"That allows the trainers to work 20 hours here (Apex) and 20 hours in the field at the schools," Monger said. "We (Apex) wants to make to make sure we can retain someone for work and hopefully than find a long term fix. I am really happy with what Nicole has been able to offer and has done a great job getting implemented with Apex and the school."

"This grant was a huge help to the school, allowing them to have access to an athletic trainer," Porter said. "Originally, when I applied, the position was not open, but it has been great working for the Center Foundation and working with the high school teams, not only with injuries, but also teaching them about athletic training and getting it known out there what we do and what we can do for everyone."

"This is huge, getting athletic trainers in high schools, especially with sports that are high-impact, having us on the sideline, telling the coaches a player should or should not return. Having an athletic trainer, it makes sure coaches are not put into that position, especially during a game or practice."

The Center Foundation has played a crucial role in finding athletic trainers who are not only qualified, but fit well with the schools and communities.

"For a long time, a goal was to get an athletic trainer at schools, practices, events," Monger said. "They (Center Foundation) have been very important for getting both trainers in Madras and Culver. As a small physical therapy clinic, it is something we would not have been able to offer on our own. It would have been a financial burden to find the funding for a trainer."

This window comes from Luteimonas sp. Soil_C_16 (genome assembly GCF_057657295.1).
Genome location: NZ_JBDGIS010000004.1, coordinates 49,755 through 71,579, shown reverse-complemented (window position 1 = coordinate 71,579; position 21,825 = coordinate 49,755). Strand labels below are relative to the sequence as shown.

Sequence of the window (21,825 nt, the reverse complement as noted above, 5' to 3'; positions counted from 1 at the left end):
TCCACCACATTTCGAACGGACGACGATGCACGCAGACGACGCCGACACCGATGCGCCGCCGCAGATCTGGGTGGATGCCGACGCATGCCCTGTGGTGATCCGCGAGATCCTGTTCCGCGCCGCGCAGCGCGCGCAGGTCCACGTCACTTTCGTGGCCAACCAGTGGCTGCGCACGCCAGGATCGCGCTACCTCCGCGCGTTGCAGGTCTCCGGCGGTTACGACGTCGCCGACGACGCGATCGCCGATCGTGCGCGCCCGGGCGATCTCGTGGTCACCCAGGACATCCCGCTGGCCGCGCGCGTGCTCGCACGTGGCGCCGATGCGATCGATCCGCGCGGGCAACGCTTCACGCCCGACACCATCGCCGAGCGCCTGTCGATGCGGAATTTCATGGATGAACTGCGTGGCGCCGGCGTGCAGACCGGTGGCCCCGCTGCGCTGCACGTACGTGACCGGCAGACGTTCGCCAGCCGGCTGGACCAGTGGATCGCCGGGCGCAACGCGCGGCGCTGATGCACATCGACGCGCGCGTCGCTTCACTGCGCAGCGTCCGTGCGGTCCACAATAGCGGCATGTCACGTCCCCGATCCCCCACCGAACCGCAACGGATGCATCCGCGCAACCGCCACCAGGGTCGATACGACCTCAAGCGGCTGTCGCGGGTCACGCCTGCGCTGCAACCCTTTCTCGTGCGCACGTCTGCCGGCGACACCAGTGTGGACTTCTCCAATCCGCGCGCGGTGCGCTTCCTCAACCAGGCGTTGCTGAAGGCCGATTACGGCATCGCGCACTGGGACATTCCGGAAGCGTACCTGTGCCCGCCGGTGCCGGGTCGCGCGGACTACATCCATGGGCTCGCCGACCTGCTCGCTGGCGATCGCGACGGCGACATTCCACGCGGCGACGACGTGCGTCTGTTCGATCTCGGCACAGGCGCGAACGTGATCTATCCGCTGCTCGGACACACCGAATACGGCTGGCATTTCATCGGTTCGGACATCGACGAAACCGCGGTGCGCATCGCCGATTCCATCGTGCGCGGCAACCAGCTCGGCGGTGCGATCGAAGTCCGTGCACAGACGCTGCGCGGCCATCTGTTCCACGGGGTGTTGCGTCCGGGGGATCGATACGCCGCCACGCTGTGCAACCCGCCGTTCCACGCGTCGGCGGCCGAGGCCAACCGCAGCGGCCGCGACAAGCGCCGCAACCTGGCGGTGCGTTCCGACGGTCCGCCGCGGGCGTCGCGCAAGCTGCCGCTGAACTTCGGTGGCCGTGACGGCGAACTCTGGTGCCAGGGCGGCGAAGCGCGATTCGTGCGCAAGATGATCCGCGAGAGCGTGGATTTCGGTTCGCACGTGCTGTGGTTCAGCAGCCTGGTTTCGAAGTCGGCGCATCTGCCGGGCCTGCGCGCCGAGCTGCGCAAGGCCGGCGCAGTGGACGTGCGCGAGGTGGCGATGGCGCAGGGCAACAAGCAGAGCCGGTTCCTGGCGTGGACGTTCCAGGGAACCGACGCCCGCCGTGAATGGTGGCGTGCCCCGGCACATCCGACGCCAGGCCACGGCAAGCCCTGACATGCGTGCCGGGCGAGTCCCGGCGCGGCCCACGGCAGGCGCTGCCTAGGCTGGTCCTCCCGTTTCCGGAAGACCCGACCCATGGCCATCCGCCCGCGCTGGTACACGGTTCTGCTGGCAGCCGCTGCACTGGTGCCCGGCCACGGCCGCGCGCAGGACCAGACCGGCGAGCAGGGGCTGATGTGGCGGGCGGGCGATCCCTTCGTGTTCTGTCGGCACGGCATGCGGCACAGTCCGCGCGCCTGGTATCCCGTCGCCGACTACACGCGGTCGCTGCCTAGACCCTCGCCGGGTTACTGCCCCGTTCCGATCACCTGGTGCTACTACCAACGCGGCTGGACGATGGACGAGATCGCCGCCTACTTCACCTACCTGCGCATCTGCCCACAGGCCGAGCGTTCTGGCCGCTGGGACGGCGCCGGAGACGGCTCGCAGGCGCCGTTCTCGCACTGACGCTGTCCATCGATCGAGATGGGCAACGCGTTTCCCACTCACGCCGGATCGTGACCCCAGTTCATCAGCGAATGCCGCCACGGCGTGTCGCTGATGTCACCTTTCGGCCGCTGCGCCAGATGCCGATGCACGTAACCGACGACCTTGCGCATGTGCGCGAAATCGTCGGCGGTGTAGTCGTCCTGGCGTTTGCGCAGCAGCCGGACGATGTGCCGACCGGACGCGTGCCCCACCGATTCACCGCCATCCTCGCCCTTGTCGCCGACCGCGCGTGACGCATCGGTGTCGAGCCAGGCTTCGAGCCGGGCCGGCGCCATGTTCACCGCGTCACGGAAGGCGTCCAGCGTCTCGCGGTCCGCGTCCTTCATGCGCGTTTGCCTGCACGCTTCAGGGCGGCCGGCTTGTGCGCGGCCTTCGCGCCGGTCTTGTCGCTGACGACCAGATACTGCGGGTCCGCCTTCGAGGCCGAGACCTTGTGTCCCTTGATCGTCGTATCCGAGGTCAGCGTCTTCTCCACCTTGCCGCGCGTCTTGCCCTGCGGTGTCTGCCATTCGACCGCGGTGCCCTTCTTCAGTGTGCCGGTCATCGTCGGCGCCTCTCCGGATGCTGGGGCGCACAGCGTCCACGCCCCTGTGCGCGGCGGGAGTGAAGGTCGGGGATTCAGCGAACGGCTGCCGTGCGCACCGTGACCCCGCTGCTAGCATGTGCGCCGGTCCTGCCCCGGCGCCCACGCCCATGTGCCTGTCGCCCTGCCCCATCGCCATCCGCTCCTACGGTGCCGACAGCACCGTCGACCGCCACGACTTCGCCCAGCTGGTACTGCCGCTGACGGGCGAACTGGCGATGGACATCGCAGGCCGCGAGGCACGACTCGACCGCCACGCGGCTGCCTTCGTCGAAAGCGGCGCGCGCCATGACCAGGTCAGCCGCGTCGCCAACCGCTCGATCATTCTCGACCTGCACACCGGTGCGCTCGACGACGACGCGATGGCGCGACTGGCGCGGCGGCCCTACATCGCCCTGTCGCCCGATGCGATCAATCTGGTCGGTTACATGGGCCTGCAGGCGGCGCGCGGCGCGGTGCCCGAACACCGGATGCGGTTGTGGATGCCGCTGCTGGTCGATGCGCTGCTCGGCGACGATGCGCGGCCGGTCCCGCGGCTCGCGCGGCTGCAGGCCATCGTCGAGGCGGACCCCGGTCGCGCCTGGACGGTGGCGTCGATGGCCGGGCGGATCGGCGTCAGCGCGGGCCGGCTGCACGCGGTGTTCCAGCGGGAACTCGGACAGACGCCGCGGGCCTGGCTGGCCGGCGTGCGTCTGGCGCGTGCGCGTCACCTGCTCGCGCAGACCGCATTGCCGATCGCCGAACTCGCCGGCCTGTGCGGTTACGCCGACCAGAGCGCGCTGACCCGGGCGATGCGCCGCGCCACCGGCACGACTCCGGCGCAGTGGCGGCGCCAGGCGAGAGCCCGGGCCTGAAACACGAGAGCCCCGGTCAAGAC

"They play a big part in the recruitment process and getting athletic trainers to fill spots and get talented applicants," he said. "That is something I would have had a heck of a time doing — finding someone that wants to be here, and is talented."

"We are a nonprofit organization and our mission is to provide education and give access to sports medicine services." said Stuart Schmidt, athletic trainer supervisor for the Center Foundation. "Our vision is extend our services to all of Central Oregon."

"Our main flagship program is our sports medicine outreach program," Schmidt said. "We supply athletic trainers to eight high schools in Central Oregon. We supply trainers at no cost to the students and their families, during practices and games."

"Our programs are a partnership between us, the school districts, physical therapy and the NFL grant," Schmidt said. "We want a trainer that is experienced, well-educated, but also someone that is also able to relate to the community."

"As an athletic trainer myself, I think this is absolutely crucial," he said. "Anywhere there is football or playing sports, athletic trainers should be on the sidelines for all events. We're allied health professionals, on the front lines, who can help evaluate injuries."

The athletic trainers, Center Foundation, athletic directors and physical therapy clinics have been working hard to keep Jefferson County athletes safe and healthy. The grant allows the trained specialists to not only teach injury prevention and diagnose injured athletes, but become a part of the community.

"I am enjoying working at the high school a lot," Porter said. "It is not where I expected to be, but thanks to the grant, I am here and it has been very enjoyable."